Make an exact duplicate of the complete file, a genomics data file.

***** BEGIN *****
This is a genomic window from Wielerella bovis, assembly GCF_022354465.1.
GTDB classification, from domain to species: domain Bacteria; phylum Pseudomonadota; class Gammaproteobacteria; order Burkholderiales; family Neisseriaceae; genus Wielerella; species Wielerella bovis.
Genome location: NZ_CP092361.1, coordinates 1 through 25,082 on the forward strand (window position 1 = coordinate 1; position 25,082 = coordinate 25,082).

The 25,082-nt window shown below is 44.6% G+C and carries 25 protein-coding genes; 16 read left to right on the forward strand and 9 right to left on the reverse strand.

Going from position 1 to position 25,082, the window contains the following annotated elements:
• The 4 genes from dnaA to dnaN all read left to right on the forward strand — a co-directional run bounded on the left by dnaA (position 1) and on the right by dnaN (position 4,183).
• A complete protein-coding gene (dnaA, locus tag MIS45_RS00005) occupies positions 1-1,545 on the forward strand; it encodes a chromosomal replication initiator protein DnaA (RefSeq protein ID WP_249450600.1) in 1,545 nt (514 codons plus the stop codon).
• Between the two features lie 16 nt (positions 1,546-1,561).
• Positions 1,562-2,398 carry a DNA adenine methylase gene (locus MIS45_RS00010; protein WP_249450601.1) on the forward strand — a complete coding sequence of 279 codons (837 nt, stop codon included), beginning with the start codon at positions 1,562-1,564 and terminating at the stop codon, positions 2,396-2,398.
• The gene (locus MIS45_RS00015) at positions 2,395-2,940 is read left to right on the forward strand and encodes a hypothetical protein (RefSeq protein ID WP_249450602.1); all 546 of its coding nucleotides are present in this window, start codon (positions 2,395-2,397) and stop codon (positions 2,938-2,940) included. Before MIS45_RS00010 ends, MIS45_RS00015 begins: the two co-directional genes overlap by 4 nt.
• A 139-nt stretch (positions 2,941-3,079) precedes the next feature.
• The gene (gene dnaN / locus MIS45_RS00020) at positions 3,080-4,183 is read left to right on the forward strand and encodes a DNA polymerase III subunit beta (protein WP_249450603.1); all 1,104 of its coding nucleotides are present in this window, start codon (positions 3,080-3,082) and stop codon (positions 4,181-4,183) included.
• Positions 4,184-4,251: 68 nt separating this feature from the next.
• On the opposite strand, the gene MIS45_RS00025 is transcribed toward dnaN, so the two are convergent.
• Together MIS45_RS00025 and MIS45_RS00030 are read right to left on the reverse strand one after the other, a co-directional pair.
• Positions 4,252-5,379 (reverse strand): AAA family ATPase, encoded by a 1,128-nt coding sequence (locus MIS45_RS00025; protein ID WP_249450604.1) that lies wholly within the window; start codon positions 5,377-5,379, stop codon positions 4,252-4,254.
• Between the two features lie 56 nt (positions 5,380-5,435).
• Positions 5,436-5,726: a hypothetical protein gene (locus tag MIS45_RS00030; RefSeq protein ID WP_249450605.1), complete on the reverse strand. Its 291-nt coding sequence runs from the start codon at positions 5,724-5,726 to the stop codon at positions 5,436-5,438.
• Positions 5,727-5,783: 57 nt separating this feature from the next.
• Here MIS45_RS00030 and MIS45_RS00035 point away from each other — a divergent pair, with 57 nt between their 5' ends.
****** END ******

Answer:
This is a genomic window from Wielerella bovis, assembly GCF_022354465.1.
GTDB classification, from domain to species: domain Bacteria; phylum Pseudomonadota; class Gammaproteobacteria; order Burkholderiales; family Neisseriaceae; genus Wielerella; species Wielerella bovis.
Genome location: NZ_CP092361.1, coordinates 1 through 25,082 on the forward strand (window position 1 = coordinate 1; position 25,082 = coordinate 25,082).

The 25,082-nt window shown below is 44.6% G+C and carries 25 protein-coding genes; 16 read left to right on the forward strand and 9 right to left on the reverse strand.

Going from position 1 to position 25,082, the window contains the following annotated elements:
• The 4 genes from dnaA to dnaN all read left to right on the forward strand — a co-directional run bounded on the left by dnaA (position 1) and on the right by dnaN (position 4,183).
• A complete protein-coding gene (dnaA, locus tag MIS45_RS00005) occupies positions 1-1,545 on the forward strand; it encodes a chromosomal replication initiator protein DnaA (RefSeq protein ID WP_249450600.1) in 1,545 nt (514 codons plus the stop codon).
• Between the two features lie 16 nt (positions 1,546-1,561).
• Positions 1,562-2,398 carry a DNA adenine methylase gene (locus MIS45_RS00010; protein WP_249450601.1) on the forward strand — a complete coding sequence of 279 codons (837 nt, stop codon included), beginning with the start codon at positions 1,562-1,564 and terminating at the stop codon, positions 2,396-2,398.
• The gene (locus MIS45_RS00015) at positions 2,395-2,940 is read left to right on the forward strand and encodes a hypothetical protein (RefSeq protein ID WP_249450602.1); all 546 of its coding nucleotides are present in this window, start codon (positions 2,395-2,397) and stop codon (positions 2,938-2,940) included. Before MIS45_RS00010 ends, MIS45_RS00015 begins: the two co-directional genes overlap by 4 nt.
• A 139-nt stretch (positions 2,941-3,079) precedes the next feature.
• The gene (gene dnaN / locus MIS45_RS00020) at positions 3,080-4,183 is read left to right on the forward strand and encodes a DNA polymerase III subunit beta (protein WP_249450603.1); all 1,104 of its coding nucleotides are present in this window, start codon (positions 3,080-3,082) and stop codon (positions 4,181-4,183) included.
• Positions 4,184-4,251: 68 nt separating this feature from the next.
• On the opposite strand, the gene MIS45_RS00025 is transcribed toward dnaN, so the two are convergent.
• Together MIS45_RS00025 and MIS45_RS00030 are read right to left on the reverse strand one after the other, a co-directional pair.
• Positions 4,252-5,379 (reverse strand): AAA family ATPase, encoded by a 1,128-nt coding sequence (locus MIS45_RS00025; protein ID WP_249450604.1) that lies wholly within the window; start codon positions 5,377-5,379, stop codon positions 4,252-4,254.
• Between the two features lie 56 nt (positions 5,380-5,435).
• Positions 5,436-5,726: a hypothetical protein gene (locus tag MIS45_RS00030; RefSeq protein ID WP_249450605.1), complete on the reverse strand. Its 291-nt coding sequence runs from the start codon at positions 5,724-5,726 to the stop codon at positions 5,436-5,438.
• Positions 5,727-5,783: 57 nt separating this feature from the next.
• Here MIS45_RS00030 and MIS45_RS00035 point away from each other — a divergent pair, with 57 nt between their 5' ends.